After asking attendees in our recent webinar, “Trends in Clinical Trial Site Selection and Patient Recruitment,” what their experience has been like using advanced patient recruiting techniques, such as social media and clinical trial registries, we learned that at least half had not yet deployed such tactics.

This led us to the next poll, where we asked, “What change in your study enrollment period have you experienced since implementing more advanced recruiting techniques?”

The results of our poll:

  • 38% said, “None; we haven’t yet gotten to that stage of trial start-up.”
  • 11% said, “We’ve experienced a decrease in our study enrollment period.”
  • 14% said, “We’ve experienced an increase in our study enrollment period.”
  • 31% said, “We haven’t yet noticed a real change.”
  • 5% said other.

Although the majority have not gotten to that stage of trial start-up or haven’t noticed a real change, I find it interesting that many of you commented that the success of implementing these tactics depended on the specific trial. This is likely due to the patient’s awareness of the disease and clinical trials as well as the location of the patient population as web access in some parts of the world is sparse.

In general, social media can educate potential patients about the value of clinical research and encourage them to participate in studies.  Social media channels can also provide a good opportunity to spread awareness of specific clinical trials and encourage enrollment.

Participating in health-focused online social networks, formed around specific medical conditions, can be very productive, directly reaching your target audience. Since participants proactively choose to participate in disease-specific social networks to gain information about their condition and learn about new treatments, they are more likely to act upon messages received through the network than through advertising and are more likely to enroll in a related trial.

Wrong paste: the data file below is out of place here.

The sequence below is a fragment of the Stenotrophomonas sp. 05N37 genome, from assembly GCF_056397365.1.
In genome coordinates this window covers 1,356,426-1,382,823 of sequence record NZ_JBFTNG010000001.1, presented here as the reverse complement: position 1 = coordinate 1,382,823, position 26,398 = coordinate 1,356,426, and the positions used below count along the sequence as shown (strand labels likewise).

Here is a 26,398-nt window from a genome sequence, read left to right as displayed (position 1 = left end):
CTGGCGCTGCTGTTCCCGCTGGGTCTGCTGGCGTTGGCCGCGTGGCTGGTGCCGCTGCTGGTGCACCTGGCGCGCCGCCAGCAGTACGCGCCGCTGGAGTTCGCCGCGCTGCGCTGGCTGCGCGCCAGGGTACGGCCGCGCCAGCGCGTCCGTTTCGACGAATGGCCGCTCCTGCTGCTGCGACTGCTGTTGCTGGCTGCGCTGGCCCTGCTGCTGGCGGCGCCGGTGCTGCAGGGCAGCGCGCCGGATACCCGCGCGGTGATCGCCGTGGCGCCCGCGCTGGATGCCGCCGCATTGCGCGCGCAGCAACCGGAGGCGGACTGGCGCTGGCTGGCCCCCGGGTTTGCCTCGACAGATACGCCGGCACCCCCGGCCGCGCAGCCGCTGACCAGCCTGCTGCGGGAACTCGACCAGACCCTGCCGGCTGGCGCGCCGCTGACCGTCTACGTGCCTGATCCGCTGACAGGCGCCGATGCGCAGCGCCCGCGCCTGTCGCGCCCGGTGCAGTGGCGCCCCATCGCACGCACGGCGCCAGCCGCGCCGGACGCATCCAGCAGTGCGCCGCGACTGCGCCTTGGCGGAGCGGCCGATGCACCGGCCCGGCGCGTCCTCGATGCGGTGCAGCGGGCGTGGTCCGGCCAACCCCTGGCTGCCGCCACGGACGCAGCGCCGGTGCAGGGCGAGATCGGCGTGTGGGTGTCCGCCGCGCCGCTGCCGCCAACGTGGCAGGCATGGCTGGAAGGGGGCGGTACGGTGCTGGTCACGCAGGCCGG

Moving forward, I think we’re going to see better results, especially with regards to orphan disease populations, as these patients tend to empower themselves through education on their diagnoses and treatments. As researchers, we’re doing everything we can to harness new technologies to target even the rarest patient populations.

One webinar attendee noted that while enrollment rates have stayed roughly the same even after implementing new social media recruiting techniques, associated costs have gone down. I imagine this trend will continue as this low-cost, flexible media offers highly-targeted opportunities to share clinical trial information with patients in the therapeutic area of your study. Social media enables online interactions between individuals who share common interests, facilitated by online networking websites such as Facebook and LinkedIn, microblogging platforms such as Twitter, video-sharing sites like YouTube, as well as blogs, online bulletin boards and e-forums.

For more information on trends in site selection and patient recruitment, feel free to download the slides or the related eBook and infographic.  If you’d like to be alerted when they become available, please leave your contact information in the comments section.

Steven Thayer is the senior manager of global site management services at Clinipace.